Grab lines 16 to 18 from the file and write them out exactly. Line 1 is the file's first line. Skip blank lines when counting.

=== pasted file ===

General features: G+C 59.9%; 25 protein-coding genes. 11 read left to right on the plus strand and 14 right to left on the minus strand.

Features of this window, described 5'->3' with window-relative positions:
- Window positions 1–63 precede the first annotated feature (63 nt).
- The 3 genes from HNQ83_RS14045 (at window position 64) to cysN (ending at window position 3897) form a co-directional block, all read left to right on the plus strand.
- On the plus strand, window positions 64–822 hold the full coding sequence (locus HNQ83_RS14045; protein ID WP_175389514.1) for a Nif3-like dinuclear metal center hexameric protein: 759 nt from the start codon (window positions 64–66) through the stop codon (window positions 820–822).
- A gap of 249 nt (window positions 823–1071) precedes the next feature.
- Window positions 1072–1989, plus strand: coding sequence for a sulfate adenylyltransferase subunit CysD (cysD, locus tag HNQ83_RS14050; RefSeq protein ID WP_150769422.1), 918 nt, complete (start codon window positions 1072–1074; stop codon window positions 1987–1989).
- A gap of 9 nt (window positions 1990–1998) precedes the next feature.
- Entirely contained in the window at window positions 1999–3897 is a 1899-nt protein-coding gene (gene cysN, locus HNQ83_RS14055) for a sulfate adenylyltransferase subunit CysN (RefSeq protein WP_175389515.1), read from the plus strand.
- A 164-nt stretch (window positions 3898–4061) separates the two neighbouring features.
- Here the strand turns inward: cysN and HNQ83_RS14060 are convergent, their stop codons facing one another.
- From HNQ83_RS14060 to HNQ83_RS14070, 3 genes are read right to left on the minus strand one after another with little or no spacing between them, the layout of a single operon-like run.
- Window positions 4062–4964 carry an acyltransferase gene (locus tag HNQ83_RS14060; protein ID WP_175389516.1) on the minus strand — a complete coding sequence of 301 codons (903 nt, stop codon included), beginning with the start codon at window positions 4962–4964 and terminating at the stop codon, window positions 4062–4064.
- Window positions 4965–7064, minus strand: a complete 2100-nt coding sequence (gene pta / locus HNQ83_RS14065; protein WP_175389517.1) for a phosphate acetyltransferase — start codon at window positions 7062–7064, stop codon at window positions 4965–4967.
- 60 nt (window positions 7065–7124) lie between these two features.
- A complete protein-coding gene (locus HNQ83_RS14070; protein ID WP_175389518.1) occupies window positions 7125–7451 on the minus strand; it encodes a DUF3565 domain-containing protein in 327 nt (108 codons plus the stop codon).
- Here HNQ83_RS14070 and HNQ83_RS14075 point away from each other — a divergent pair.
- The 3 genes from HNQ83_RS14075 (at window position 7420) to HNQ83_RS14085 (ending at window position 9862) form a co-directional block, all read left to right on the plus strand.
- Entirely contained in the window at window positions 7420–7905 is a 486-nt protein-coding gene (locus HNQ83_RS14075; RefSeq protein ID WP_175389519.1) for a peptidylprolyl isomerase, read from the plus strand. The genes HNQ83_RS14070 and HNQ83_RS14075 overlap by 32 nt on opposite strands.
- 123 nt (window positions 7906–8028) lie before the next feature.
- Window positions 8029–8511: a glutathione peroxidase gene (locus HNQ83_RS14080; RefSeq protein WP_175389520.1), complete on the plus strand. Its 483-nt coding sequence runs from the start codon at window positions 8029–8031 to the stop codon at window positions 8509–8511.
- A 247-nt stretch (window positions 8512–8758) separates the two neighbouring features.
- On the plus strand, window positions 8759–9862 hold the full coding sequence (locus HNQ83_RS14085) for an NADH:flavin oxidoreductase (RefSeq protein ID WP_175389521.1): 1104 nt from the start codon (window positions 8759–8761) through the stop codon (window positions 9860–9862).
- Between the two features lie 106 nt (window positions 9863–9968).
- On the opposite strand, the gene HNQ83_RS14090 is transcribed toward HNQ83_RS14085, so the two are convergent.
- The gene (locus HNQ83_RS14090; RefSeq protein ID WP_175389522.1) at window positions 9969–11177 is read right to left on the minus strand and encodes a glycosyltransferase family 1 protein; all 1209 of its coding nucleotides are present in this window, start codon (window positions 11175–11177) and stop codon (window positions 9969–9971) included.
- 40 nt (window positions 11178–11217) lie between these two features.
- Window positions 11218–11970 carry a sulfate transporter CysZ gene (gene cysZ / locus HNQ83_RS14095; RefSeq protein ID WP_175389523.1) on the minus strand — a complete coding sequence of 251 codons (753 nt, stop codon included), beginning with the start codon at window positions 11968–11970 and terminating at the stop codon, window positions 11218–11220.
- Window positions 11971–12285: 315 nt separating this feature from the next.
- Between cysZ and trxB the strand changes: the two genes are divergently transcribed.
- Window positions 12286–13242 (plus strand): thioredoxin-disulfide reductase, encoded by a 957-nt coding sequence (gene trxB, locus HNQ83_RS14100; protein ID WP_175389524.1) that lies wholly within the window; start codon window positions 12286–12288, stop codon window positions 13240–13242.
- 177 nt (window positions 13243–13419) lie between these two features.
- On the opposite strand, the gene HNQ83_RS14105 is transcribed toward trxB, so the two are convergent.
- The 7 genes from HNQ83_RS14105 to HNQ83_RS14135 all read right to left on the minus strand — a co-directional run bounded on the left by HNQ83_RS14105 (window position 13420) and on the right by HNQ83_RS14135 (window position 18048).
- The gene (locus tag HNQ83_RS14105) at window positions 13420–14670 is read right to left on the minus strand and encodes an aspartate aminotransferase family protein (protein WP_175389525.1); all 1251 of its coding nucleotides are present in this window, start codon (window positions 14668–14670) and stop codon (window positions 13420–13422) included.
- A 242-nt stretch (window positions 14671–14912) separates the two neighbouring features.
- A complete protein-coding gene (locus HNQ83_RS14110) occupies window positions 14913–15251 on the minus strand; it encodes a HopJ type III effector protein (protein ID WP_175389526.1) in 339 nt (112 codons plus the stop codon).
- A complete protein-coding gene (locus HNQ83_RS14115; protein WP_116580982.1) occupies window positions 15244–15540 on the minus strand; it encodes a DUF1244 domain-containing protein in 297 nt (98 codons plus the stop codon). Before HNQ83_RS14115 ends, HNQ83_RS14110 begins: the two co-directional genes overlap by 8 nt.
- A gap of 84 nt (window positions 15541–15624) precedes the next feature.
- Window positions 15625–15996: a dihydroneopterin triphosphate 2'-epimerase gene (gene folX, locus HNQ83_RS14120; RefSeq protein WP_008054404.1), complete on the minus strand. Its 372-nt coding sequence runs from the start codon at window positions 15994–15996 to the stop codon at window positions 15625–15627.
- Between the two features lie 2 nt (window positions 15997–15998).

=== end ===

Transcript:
- A complete protein-coding gene (locus HNQ83_RS14070; protein ID WP_175389518.1) occupies window positions 7125–7451 on the minus strand; it encodes a DUF3565 domain-containing protein in 327 nt (108 codons plus the stop codon).
- Here HNQ83_RS14070 and HNQ83_RS14075 point away from each other — a divergent pair.
- The 3 genes from HNQ83_RS14075 (at window position 7420) to HNQ83_RS14085 (ending at window position 9862) form a co-directional block, all read left to right on the plus strand.